The key developments this month were the government’s introduction of the European Union (Withdrawal) Bill 2017-19 and publication of a joint UK-EU technical note on citizen’s rights.
European Union (Withdrawal) Bill
The government introduced the European Union (Withdrawal) Bill 2017-19, formerly referred to as the Great Repeal Bill, to Parliament on 13 July. The Bill repeals the European Communities Act 1972 and ends the supremacy of European Union (EU) law after the day the UK withdraws from the EU, it also converts EU law into UK law so that the UK’s legislation retains a functioning statutory framework after exit day. Finally, the Bill creates powers that, where the government considers it necessary, allow ministers through secondary legislation to amend existing legislative provisions to ensure UK legislation functions appropriately, prevents or remedies breach of international treaty obligations and gives effect to the withdrawal negotiations.
The government also published a series of factsheets, including one on workers rights, to accompany the Bill.
EU nationals living in the UK after Brexit
Following the second round of Article 50 negotiations between the UK and the EU (17-20 July 2017), the Department for Exiting the European Union (DExEU) and the European Commission published a joint technical note on citizens’ rights. The note sets out areas of convergence, areas of divergence and areas where further discussion or clarification is required.
Areas of divergence include the mechanism for individual enforcement of rights, the European Commission’s role in monitoring compliance and rights of family members who accompany or join an EU citizen in the UK after the date of withdrawal.
UK publication of three position papers
DExEU published three position papers in July outlining the UK’s position on:
- Judicial and administrative proceedings that are ongoing at the point of exit from the EU. The paper reaffirms the government’s position that leaving the EU will end the jurisdiction of the Court of Justice of the European Union in the UK.
- Privileges and immunities as the UK negotiates its exit from, and new partnership with, the EU.
- Ownership and responsibility for special fissile material and related safeguards equipment. The paper sets out the UK’s high level negotiating principles, as well as more details on its proposals for, among other things, a UK nuclear safeguards regime that will meet the International Atomic Energy Agency’s standards.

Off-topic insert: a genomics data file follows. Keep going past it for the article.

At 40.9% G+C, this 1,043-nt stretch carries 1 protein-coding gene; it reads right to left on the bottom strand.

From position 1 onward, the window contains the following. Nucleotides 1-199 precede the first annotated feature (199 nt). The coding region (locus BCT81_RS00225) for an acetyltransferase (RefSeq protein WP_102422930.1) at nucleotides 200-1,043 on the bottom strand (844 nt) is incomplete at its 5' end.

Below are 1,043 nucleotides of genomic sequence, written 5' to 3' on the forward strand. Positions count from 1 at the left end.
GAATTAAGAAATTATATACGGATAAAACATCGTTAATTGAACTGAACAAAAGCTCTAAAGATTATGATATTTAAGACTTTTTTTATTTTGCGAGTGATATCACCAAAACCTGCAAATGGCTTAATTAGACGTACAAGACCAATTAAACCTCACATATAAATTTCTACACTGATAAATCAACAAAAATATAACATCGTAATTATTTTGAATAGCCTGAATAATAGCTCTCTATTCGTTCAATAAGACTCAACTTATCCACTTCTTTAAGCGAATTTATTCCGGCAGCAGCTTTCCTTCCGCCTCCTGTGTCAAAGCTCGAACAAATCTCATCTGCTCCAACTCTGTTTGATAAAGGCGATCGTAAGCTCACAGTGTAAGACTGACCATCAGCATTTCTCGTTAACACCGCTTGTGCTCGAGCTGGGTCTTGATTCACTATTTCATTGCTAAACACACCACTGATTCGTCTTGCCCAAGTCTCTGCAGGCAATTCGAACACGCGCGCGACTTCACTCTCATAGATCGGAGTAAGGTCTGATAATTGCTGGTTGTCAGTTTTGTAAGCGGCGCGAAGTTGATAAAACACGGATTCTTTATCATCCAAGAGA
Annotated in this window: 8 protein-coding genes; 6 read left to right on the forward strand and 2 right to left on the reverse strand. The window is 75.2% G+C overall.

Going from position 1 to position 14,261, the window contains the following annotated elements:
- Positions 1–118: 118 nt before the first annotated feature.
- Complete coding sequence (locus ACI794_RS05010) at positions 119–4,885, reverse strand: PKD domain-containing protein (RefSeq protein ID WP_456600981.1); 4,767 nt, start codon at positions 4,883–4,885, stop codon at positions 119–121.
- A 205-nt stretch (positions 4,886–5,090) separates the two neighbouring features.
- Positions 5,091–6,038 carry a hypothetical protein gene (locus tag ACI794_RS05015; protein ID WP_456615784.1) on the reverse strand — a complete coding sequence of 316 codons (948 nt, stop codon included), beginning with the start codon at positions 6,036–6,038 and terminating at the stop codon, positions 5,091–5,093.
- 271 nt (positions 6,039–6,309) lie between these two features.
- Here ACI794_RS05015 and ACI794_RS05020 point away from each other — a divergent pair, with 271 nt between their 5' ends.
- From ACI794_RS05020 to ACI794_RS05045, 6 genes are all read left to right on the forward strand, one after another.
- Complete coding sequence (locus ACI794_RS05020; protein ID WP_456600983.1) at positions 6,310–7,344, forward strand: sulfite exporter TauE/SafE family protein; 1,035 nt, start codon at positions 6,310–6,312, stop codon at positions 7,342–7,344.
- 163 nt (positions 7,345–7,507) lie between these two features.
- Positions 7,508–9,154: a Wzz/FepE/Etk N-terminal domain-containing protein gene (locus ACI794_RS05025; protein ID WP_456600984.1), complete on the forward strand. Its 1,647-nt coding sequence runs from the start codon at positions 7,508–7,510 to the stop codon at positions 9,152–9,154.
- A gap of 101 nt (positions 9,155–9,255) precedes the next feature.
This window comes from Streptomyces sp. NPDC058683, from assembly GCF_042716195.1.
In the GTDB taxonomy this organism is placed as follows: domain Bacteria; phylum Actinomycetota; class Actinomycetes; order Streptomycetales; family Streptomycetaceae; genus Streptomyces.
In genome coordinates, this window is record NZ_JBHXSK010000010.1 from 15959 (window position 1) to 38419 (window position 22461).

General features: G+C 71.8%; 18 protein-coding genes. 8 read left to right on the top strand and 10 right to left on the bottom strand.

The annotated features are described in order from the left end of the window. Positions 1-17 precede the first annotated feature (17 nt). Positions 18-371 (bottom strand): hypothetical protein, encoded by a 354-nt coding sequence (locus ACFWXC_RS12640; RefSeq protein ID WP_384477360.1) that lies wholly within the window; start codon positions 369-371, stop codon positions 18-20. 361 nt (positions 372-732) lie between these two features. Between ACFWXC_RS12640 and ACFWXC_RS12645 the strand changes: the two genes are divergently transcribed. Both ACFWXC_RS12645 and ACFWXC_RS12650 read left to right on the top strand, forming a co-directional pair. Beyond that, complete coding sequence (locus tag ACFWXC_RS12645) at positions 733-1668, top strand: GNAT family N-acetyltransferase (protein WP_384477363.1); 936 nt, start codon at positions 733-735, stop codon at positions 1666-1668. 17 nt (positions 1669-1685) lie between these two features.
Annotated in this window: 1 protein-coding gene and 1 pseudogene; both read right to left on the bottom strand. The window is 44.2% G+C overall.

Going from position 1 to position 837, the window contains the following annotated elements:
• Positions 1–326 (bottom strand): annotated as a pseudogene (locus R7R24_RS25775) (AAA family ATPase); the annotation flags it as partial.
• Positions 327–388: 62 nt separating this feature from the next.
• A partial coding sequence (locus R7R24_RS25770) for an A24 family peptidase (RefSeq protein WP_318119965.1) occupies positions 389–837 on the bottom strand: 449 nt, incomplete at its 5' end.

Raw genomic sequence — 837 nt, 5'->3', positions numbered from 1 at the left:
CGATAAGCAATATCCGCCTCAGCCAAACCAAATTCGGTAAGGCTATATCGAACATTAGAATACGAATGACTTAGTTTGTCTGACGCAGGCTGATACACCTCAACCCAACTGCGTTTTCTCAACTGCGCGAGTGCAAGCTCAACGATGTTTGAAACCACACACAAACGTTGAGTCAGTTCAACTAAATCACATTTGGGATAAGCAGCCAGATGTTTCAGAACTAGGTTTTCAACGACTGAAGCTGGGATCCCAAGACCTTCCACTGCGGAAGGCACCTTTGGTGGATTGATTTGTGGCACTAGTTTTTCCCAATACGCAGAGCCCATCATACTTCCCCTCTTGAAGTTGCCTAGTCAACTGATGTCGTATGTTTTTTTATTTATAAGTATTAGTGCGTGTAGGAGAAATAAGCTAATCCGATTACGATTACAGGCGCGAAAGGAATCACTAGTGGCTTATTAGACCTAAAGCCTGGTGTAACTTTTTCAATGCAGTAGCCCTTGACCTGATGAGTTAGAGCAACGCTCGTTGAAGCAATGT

UK competition law and policy
The Brexit Competition Law Working Group (BCLWG) published its final conclusions and recommendations on the implications of Brexit for UK competition law and policy towards the end of the month. The BCLWG’s overall view is that the interests of the UK economy, businesses and consumers will be best served by continuity of UK competition law and policy, so far as is possible following Brexit. It does not consider that Brexit gives cause for radical reform of the principal UK competition statutes, nor of the role of the UK competition authorities.
Earlier in the month, the House of Lords EU Internal Market Sub-Committee issued a call for evidence on the impact of Brexit on UK competition policy. The inquiry will explore the opportunities and challenges of leaving the EU for antitrust rules, merger control and state aid, as well as considering the potential future relationship between UK and EU competition authorities. The deadline for submitting evidence is 15 September 2017.
EU data protection package
When the UK leaves the EU, it will no longer be bound by the EU’s data protection laws nor will it be a party to the EU-US Privacy Shield or the EU-US Umbrella Agreement. However, this does not mean that EU data protection rules can be ignored.
In mid-July, the House of Lords European Union Committee published a report that considers the impact of Brexit on the General Data Protection Regulation ((EU) 2016/679), the Police and Criminal Justice Directive ((EU) 95/46/EC) Directive), the EU-US Privacy Shield and the EU-US Umbrella Agreement.
Among other things, the report recommends that the government should pursue “adequacy” decisions confirming that the UK’s data protection rules offer an equivalent standard of protection to that available within the EU and should put in place transitional arrangements to cover the gap between leaving the EU and obtaining adequacy decisions.
European Parliament reports on consumer protection, services and rights of establishment
At the beginning of July, the Committee on Internal Market and Consumer Protection of the EU Parliament published reports on the consequences of Brexit for:
- Consumer protection. The paper examines the impact of Brexit on consumer protection under different scenarios, including future EEA membership for the UK and a relationship between the UK and EU27 governed only by WTO rules.
- Services and rights of establishment in the UK and EU27. The report starts from the premise that cross-border trade in services and establishment is largely dependent on mutual recognition, which only works when standards are similar. To make trade in services effective, a future EU-UK trade agreement should not only grant market access, but also find a mechanism to ensure and monitor common standards as condition for far-reaching rights to market access.